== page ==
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March 24, 2009

Singapore sets out to become Asia’s accounting hub

By Nicholas Moody

Singapore has set up a high-level government appointed board to help the city state become the leading centre for professional accountancy services in Asia.

The Committee to Develop the Accounting Sector has embarked on an 18 month high-level review led by Singapore Totalisator Board chairman Bobby Chin, to work out how to become Asia’s main accounting hub.

The committee is made up of 14 other senior representatives from the accounting profession, business community, academia and the public sector.

Seven of the panel members are practising accountants from the Big Four, Grant Thornton and a Nexia member firm. The Institute of Certified Public Accountants of Singapore is represented by vice-president Ernest Kan.

Shirlynn Loo, from Singapore’s Accounting and Corporate Regulatory Authority (ACRA), is leading the secretariat responsible for the new committee. Loo said being an international financial and business hub has been a key ambition and aspiration for Singapore for some time. The initiative wants to build on the city-state’s good geographical position connecting West and East.

“We want to leverage on that [geographical advantage], especially with emerging jurisdictions,” she said.

“We want to find out how we can put ourselves on the map, especially with the Big Four, to find a niche for ourselves.”

ACRA research released in July last year provides some indication of the size and potential for the industry’s growth in Singapore.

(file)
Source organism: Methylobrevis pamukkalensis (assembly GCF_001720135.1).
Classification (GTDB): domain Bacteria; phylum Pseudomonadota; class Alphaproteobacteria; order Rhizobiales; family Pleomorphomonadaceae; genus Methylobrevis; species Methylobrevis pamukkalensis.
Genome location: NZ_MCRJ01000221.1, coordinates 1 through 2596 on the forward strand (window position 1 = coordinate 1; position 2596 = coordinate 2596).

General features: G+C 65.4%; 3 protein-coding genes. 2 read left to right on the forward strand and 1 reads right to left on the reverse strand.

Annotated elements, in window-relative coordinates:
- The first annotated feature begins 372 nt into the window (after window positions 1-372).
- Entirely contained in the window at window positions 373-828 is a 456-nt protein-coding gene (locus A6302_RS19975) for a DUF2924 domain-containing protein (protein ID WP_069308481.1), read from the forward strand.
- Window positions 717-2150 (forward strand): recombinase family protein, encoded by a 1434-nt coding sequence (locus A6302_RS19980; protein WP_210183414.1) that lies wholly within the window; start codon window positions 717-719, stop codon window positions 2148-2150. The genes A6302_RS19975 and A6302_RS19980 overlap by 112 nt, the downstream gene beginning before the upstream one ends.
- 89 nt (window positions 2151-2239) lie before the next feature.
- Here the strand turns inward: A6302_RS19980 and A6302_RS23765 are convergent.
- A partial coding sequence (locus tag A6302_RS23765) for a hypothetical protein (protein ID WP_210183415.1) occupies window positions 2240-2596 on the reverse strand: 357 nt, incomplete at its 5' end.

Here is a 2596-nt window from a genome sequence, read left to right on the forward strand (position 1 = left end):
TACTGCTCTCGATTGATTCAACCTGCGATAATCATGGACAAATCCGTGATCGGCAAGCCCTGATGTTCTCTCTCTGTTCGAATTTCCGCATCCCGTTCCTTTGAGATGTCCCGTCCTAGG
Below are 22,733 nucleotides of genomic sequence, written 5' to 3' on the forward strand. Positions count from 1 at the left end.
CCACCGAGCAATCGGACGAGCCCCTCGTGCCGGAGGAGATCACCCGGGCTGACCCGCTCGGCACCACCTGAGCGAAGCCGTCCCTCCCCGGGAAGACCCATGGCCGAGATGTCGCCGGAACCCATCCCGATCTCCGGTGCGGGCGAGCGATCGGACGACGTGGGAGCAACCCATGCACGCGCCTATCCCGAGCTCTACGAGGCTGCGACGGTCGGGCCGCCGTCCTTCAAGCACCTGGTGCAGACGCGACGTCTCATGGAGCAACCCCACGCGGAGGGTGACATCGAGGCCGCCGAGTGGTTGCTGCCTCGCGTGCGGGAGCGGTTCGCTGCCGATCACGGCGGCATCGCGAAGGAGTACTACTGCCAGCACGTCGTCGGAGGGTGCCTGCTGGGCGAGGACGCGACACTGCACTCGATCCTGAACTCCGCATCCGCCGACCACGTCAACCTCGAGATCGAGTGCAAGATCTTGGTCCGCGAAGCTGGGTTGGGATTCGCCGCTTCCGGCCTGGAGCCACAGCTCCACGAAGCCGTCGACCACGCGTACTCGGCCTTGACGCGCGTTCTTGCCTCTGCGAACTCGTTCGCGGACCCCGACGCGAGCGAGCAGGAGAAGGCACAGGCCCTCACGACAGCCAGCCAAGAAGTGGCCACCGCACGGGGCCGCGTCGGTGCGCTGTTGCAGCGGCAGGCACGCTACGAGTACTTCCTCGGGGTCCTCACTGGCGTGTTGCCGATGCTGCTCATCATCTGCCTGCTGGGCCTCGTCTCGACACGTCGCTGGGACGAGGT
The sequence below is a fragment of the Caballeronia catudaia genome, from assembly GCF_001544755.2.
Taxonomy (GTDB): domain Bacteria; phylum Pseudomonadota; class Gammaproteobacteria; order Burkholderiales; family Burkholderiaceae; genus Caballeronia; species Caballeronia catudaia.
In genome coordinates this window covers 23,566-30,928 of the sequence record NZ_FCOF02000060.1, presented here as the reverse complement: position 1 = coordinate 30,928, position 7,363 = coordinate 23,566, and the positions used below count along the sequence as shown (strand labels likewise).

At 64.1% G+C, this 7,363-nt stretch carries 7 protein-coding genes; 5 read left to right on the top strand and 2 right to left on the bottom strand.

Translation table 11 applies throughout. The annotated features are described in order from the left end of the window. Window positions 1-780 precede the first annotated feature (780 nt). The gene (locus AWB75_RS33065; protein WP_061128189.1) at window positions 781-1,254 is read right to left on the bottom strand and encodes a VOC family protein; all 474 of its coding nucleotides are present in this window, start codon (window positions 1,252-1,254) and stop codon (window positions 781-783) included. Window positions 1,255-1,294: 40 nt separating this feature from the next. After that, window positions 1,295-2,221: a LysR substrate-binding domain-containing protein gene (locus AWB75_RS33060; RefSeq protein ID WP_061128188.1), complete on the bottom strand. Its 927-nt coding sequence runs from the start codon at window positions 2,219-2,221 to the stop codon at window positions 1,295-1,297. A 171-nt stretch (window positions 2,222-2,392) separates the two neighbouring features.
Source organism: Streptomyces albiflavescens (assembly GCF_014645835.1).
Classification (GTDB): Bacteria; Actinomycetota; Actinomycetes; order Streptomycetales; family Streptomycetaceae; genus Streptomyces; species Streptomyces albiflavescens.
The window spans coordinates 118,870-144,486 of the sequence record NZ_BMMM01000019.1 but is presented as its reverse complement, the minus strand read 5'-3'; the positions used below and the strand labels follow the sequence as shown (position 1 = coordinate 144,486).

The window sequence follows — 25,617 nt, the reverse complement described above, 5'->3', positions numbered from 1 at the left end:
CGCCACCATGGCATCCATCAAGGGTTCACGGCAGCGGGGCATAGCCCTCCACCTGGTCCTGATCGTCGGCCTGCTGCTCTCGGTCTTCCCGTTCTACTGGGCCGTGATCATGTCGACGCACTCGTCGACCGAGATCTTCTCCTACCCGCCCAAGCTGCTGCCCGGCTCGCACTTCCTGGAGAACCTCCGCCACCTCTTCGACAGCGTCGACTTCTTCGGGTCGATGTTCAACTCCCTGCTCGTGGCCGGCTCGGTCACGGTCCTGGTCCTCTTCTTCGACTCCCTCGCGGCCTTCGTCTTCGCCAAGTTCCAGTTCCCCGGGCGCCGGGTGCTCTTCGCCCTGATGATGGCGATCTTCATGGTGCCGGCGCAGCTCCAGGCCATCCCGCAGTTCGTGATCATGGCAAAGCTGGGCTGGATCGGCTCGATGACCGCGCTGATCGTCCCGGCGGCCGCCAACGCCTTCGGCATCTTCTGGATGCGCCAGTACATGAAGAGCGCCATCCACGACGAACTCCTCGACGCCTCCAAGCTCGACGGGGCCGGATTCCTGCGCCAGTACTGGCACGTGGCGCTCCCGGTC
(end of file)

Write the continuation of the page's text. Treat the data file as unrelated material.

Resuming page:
It found accounting activities provided nearly 9,000 jobs in 2005 and the accounting sector grew 7 percent between 2005 and 2007.

The Ministry of Trade and Industry expects rapid growth for the accounting sector based on its 2007 economic survey, which reported that business services exports grew by more than 18 percent per annum over the previous five years.

Loo said the new board will be consulting a broad range of stakeholders from education providers to HR head-hunters and accounting firms.

“There are no sacred cows – nothing will be left untouched, it is a fundamental review so we want it to be as comprehensive as possible,” she said.

The review will focus on three areas: services, talent and education.

Services will centre on promoting Singapore as a key provider of accounting services in Asia; talent will seek to position the city state as the leading hub for international talent in the accountancy field; and education will aim to develop it as a regional education and professional training centre for accountancy.

Part of this push is to create “vibrancy and competitiveness” in the market, which means generating activities, economic value, new initiatives and value-added education, Loo said.

Talent management is one of the topics being considered.

“As in many places, it takes at least 10 years to be partner, for Generation Y it is too long, so we are thinking about how to retain talent. We don’t need them to all become partners but we need to look at the next generation of leaders and we want talent to be retained in the audit profession as well as the wider accountancy sector,” she said.

Loo said it is early days and nothing concrete has been produced yet. The review’s findings are expected to be released in May 2010.

Nicholas Moody

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